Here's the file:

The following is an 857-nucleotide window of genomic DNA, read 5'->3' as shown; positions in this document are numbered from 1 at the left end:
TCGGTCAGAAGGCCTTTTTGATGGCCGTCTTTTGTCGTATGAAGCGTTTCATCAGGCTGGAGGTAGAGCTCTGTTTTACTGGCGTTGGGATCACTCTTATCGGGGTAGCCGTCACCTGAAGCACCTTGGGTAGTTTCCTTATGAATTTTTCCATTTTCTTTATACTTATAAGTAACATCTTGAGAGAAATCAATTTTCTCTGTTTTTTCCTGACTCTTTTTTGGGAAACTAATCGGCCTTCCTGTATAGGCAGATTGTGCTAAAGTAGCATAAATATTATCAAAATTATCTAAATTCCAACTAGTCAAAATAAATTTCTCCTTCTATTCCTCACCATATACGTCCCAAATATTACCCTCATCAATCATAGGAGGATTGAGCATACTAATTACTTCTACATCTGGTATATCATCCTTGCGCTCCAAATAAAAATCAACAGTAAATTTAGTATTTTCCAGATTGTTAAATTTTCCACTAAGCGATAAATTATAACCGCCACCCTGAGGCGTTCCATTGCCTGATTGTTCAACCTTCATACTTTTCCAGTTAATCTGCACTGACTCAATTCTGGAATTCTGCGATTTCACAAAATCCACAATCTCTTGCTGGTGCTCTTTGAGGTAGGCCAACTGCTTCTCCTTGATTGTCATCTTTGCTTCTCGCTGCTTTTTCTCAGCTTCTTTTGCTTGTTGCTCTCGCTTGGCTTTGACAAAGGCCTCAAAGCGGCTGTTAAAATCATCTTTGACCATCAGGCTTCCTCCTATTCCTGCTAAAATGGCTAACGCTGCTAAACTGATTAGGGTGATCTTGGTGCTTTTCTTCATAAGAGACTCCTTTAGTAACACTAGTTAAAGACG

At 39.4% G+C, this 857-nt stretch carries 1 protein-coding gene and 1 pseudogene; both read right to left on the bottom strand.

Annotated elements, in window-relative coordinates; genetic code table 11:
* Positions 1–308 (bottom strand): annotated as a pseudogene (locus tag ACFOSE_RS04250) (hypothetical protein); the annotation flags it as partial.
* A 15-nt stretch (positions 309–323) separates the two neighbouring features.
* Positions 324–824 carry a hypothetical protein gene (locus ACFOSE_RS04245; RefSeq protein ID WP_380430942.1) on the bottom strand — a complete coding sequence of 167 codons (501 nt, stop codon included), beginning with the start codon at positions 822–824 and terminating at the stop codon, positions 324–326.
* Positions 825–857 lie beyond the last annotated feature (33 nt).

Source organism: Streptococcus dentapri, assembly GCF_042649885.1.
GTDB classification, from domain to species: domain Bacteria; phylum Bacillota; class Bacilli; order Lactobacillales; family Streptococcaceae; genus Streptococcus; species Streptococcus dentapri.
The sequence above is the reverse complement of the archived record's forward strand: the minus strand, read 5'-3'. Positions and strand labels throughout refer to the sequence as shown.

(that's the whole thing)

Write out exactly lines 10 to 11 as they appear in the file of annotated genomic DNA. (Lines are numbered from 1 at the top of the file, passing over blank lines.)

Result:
GTDB classification, from domain to species: domain Bacteria; phylum Bacillota; class Bacilli; order Lactobacillales; family Streptococcaceae; genus Streptococcus; species Streptococcus dentapri.
The sequence above is the reverse complement of the archived record's forward strand: the minus strand, read 5'-3'. Positions and strand labels throughout refer to the sequence as shown.